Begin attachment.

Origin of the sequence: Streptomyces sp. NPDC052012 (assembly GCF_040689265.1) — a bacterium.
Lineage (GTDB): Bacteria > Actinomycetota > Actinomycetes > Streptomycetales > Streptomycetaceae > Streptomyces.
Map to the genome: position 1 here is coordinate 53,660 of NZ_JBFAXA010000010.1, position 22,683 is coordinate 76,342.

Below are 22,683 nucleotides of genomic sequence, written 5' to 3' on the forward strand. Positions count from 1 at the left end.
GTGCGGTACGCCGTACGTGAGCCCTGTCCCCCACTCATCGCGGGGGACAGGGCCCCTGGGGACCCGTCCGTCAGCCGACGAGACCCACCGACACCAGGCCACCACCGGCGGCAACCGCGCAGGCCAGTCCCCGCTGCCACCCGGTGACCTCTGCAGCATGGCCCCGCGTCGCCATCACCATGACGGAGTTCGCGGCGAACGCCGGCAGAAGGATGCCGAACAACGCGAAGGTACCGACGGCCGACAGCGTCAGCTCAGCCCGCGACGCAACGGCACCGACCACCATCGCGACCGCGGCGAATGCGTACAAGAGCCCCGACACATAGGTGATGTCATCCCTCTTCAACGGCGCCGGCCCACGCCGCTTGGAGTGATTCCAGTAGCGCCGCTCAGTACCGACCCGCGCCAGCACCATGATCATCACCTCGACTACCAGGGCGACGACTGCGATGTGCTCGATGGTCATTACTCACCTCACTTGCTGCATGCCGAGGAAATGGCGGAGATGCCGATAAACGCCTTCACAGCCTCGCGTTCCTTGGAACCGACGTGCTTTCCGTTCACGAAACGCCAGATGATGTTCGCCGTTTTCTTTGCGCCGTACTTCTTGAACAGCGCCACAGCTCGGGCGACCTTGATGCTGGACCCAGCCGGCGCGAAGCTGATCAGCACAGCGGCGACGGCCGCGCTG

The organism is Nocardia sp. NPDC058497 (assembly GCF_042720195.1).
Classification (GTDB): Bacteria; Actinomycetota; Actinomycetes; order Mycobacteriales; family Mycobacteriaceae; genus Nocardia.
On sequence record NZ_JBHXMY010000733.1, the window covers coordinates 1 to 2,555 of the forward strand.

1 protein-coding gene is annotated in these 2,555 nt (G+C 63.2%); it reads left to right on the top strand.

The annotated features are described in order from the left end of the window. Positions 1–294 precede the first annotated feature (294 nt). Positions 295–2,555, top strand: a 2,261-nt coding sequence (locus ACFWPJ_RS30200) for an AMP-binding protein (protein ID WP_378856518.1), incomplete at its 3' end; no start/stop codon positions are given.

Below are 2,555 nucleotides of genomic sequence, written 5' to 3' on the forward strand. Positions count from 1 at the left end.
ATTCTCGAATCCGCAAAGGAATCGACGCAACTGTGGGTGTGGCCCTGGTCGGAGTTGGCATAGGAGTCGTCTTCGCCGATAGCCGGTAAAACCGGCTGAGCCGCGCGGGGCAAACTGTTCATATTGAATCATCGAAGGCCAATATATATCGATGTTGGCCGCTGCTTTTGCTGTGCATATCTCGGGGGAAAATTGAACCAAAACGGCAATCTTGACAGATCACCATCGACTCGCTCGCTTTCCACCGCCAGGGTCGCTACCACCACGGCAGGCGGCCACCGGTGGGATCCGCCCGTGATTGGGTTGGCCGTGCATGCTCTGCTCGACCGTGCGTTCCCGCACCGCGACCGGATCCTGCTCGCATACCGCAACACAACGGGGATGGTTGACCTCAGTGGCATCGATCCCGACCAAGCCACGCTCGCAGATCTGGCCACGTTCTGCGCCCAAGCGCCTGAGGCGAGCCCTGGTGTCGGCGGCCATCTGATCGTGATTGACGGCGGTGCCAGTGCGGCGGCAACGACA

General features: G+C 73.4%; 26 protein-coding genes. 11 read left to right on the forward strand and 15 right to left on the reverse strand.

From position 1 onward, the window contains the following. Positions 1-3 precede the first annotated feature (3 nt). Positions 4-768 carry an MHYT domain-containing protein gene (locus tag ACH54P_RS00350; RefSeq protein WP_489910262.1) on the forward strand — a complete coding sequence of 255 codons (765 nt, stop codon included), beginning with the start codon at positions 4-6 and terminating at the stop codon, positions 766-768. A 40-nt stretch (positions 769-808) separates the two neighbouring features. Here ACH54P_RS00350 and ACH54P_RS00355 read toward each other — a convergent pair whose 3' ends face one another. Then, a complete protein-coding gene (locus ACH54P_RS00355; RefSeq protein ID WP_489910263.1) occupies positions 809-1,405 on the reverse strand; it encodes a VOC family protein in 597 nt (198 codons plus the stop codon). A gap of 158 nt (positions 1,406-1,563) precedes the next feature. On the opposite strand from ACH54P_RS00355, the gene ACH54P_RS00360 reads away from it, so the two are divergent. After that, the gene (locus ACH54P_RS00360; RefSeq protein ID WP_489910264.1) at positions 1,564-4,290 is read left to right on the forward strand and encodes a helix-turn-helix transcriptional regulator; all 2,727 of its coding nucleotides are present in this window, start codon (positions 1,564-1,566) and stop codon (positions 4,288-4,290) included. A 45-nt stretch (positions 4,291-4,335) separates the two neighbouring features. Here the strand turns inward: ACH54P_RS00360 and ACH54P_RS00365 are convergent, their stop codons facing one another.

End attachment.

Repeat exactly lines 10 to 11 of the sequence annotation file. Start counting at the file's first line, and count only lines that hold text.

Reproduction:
The annotated features are described in order from the left end of the window. Positions 1–294 precede the first annotated feature (294 nt). Positions 295–2,555, top strand: a 2,261-nt coding sequence (locus ACFWPJ_RS30200) for an AMP-binding protein (protein ID WP_378856518.1), incomplete at its 3' end; no start/stop codon positions are given.

Below are 2,555 nucleotides of genomic sequence, written 5' to 3' on the forward strand. Positions count from 1 at the left end.